Recording, Analysing and HR Information
In HR, human capital is the people at work and their combined skills, knowledge, abilities and capacity to innovate and develop. Generally, the value of an organisation is determined by tangible assets like money, equipment and land, intangibles like reputation, brand and people, who are increasingly becoming vital in this knowledge based economy. Organizations need to collect HR data because:
The data helps the organisation identify the kind of HR management involvements that will accelerate business performance.
The data is important for liability and regulatory purposes. The government necessitates firms to collect, maintain and report a lot of HR information to them.
Data collected in HR is very important in establishing the skill level of the workforce in a company and helps predict future performance and engagement of employees.
The management of human capital is very important as the ability to attract, retain and improve the employees will continually be a major challenge to HR professionals. To become official employees, most firms require that the employees complete a form. T
[...] Sickness related absence is gaining a considerable focus for policy makers (CIPD 2013). Positive developments observed this year have seen a rise including the use of flexible working approaches and initiatives aimed at helping people balance the demands from work and their homes. An increasing number of firms are offering leaves for family circumstances and are constantly making alterations to the working environment and patterns to help manage the absence. This has dramatically reduced the number of sickness related absence in these firms. [...]
[...] Activity B Advancements in the levels of absence and change and uncertainty are still being experienced and this makes it essential to retain focus on the well-being of employees. The public sector despite the ongoing budget cuts still remains more active in health promotion than in the private sector. The major task is retaining the focus as budgets remain tight. Reviewing the suitability of absence management approaches and that of well-being provision is vital and should be done on a regular basis. [...]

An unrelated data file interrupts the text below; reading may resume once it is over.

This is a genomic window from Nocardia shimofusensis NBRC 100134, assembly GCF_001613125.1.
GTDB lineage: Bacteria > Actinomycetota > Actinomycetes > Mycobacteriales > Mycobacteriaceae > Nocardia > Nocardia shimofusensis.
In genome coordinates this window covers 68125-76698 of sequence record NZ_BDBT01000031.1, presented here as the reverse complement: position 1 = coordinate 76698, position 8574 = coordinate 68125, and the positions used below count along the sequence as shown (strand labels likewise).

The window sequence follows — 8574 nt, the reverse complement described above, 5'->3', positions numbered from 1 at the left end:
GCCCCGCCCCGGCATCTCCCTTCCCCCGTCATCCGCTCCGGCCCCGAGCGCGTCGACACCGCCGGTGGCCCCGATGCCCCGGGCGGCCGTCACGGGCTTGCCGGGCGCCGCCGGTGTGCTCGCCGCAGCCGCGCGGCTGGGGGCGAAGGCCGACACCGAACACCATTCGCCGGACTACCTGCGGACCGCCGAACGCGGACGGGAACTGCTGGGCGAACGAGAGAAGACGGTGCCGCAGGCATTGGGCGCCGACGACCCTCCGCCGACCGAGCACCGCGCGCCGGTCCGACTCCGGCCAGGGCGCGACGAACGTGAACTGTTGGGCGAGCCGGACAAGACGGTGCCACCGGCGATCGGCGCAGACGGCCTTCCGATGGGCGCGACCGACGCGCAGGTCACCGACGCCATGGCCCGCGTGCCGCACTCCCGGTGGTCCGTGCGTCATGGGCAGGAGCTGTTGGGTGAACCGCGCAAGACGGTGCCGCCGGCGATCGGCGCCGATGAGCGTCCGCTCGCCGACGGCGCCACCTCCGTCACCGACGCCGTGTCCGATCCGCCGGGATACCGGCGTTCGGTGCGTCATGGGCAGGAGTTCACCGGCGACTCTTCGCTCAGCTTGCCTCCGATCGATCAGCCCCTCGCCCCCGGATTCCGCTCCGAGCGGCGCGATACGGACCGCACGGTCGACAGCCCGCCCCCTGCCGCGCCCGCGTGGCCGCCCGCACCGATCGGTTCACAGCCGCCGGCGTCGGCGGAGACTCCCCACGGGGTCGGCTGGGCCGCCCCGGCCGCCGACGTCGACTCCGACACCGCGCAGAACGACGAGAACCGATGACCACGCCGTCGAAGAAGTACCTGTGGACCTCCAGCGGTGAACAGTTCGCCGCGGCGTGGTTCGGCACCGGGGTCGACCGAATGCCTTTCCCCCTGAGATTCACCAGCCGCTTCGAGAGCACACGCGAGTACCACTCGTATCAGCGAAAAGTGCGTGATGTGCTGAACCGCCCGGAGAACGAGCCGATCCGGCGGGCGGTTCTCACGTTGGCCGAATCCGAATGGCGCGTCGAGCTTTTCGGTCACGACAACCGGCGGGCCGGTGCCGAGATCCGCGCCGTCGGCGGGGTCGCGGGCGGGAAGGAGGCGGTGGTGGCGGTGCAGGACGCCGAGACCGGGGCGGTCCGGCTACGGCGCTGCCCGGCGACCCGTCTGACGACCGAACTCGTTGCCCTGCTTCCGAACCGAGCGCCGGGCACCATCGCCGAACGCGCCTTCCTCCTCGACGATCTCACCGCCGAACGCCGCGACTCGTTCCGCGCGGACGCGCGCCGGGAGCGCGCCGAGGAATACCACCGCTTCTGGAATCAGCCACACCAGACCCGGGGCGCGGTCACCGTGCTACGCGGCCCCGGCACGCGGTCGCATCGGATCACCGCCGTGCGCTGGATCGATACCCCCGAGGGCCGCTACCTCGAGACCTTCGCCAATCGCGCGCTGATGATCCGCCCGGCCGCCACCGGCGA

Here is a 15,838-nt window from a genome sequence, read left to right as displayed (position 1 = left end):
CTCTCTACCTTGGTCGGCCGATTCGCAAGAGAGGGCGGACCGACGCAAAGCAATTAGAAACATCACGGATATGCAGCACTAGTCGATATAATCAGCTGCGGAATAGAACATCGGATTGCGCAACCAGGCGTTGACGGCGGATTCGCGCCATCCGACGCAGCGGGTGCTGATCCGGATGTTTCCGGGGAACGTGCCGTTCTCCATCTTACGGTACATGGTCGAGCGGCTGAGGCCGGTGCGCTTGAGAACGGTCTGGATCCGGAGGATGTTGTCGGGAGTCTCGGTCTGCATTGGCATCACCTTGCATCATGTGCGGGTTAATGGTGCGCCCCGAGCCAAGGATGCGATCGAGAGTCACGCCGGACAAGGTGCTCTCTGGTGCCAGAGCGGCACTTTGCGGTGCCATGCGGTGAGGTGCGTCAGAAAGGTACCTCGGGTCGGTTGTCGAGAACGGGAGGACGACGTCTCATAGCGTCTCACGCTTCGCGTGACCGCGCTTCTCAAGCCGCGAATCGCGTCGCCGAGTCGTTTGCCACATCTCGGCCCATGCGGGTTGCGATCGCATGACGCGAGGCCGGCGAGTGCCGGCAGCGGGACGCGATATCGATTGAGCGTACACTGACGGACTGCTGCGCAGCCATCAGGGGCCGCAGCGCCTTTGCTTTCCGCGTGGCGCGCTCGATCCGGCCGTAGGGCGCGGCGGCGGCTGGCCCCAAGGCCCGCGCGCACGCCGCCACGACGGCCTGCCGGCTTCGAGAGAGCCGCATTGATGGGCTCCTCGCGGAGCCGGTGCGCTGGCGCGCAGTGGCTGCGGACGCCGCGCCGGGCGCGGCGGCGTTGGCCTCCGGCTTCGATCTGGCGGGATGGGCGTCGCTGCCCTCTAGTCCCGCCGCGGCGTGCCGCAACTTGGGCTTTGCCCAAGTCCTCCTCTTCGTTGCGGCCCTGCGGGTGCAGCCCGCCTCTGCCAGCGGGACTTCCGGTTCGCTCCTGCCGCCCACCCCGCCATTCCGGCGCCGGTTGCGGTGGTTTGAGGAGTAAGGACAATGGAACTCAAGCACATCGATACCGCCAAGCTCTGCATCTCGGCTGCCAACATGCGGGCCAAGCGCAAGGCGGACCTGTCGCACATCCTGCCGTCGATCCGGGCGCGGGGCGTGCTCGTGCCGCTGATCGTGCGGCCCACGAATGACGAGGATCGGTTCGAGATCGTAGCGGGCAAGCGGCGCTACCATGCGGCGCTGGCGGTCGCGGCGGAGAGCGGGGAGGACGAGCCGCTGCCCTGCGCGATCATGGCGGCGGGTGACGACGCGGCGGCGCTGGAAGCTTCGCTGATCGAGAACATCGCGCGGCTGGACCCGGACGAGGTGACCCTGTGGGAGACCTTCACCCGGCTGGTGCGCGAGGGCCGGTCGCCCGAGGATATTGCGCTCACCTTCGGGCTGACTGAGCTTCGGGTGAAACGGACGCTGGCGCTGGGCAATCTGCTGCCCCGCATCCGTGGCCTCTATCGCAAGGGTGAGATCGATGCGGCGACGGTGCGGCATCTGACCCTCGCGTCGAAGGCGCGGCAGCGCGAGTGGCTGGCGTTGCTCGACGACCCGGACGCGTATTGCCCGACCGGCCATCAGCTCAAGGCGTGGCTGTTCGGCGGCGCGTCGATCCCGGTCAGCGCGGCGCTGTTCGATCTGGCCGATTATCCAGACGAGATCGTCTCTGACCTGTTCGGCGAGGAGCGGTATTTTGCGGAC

[...] Recording, Analysing and Using HR Information Recording, Analysing and Using HR Information In HR, human capital is the people at work and their combined skills, knowledge, abilities and capacity to innovate and develop. Generally, the value of an organisation is determined by tangible assets like money, equipment and land, intangibles like reputation, brand and people, who are increasingly becoming vital in this knowledge based economy. Organizations need to collect HR data because: The data helps the organisation identify the kind of HR management involvements that will accelerate business performance. [...]
[...] The government requires firms, especially larger ones to maintain and report a lot of information to them. Currently, there are complex human resource information systems (HRIS) to manage, analyse and transfer a lot of information. Many assets such as head count and computer systems have been dedicated to the gathering and storing data. Initially, HR systems were paper-based though they are still in use today. Benefits for using manual paper-based systems include: Very cheap to set up Skills in accounting software are not necessary Offer easier correction process compared to computerised systems, which leaves behind a trail of complex audit trails. [...]
[...] On average, the level of absenteeism has risen by almost one day per employee compared to last year. Both the private and public sectors have contributed to the overall increase in the absence levels as shown in figure 1 below. Average absence levels decreased significantly in both sectors last year but this year the levels returned to levels similar to those of 2011. Reference List ACAS Personnel data and record keeping. London: ACAS. CIPD Annual survey report 2013. London: CIPD. [...]
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